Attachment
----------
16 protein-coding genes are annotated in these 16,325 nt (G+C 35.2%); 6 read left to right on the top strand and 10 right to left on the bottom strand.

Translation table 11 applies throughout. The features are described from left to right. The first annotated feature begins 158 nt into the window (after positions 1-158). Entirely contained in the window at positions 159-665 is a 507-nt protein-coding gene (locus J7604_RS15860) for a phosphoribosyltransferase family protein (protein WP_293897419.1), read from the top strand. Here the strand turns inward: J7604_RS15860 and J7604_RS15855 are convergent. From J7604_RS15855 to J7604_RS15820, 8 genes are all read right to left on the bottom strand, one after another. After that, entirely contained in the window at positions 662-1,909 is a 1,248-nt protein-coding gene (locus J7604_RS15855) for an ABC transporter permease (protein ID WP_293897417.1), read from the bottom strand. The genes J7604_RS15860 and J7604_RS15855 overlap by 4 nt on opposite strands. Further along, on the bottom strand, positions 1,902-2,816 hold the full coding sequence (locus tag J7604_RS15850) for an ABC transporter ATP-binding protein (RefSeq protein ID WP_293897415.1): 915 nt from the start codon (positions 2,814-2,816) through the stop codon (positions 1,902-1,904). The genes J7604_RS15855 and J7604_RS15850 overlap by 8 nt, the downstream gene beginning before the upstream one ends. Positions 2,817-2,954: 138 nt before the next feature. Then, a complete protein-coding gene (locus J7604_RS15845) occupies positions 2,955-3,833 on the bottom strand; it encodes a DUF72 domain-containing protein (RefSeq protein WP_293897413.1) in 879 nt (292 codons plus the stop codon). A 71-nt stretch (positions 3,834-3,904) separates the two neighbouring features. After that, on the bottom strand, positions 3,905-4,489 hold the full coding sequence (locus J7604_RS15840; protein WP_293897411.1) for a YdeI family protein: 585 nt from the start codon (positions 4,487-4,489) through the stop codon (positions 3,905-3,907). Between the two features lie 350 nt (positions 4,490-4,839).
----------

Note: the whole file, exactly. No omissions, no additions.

16 protein-coding genes are annotated in these 16,325 nt (G+C 35.2%); 6 read left to right on the top strand and 10 right to left on the bottom strand.

Translation table 11 applies throughout. The features are described from left to right. The first annotated feature begins 158 nt into the window (after positions 1-158). Entirely contained in the window at positions 159-665 is a 507-nt protein-coding gene (locus J7604_RS15860) for a phosphoribosyltransferase family protein (protein WP_293897419.1), read from the top strand. Here the strand turns inward: J7604_RS15860 and J7604_RS15855 are convergent. From J7604_RS15855 to J7604_RS15820, 8 genes are all read right to left on the bottom strand, one after another. After that, entirely contained in the window at positions 662-1,909 is a 1,248-nt protein-coding gene (locus J7604_RS15855) for an ABC transporter permease (protein ID WP_293897417.1), read from the bottom strand. The genes J7604_RS15860 and J7604_RS15855 overlap by 4 nt on opposite strands. Further along, on the bottom strand, positions 1,902-2,816 hold the full coding sequence (locus tag J7604_RS15850) for an ABC transporter ATP-binding protein (RefSeq protein ID WP_293897415.1): 915 nt from the start codon (positions 2,814-2,816) through the stop codon (positions 1,902-1,904). The genes J7604_RS15855 and J7604_RS15850 overlap by 8 nt, the downstream gene beginning before the upstream one ends. Positions 2,817-2,954: 138 nt before the next feature. Then, a complete protein-coding gene (locus J7604_RS15845) occupies positions 2,955-3,833 on the bottom strand; it encodes a DUF72 domain-containing protein (RefSeq protein WP_293897413.1) in 879 nt (292 codons plus the stop codon). A 71-nt stretch (positions 3,834-3,904) separates the two neighbouring features. After that, on the bottom strand, positions 3,905-4,489 hold the full coding sequence (locus J7604_RS15840; protein WP_293897411.1) for a YdeI family protein: 585 nt from the start codon (positions 4,487-4,489) through the stop codon (positions 3,905-3,907). Between the two features lie 350 nt (positions 4,490-4,839).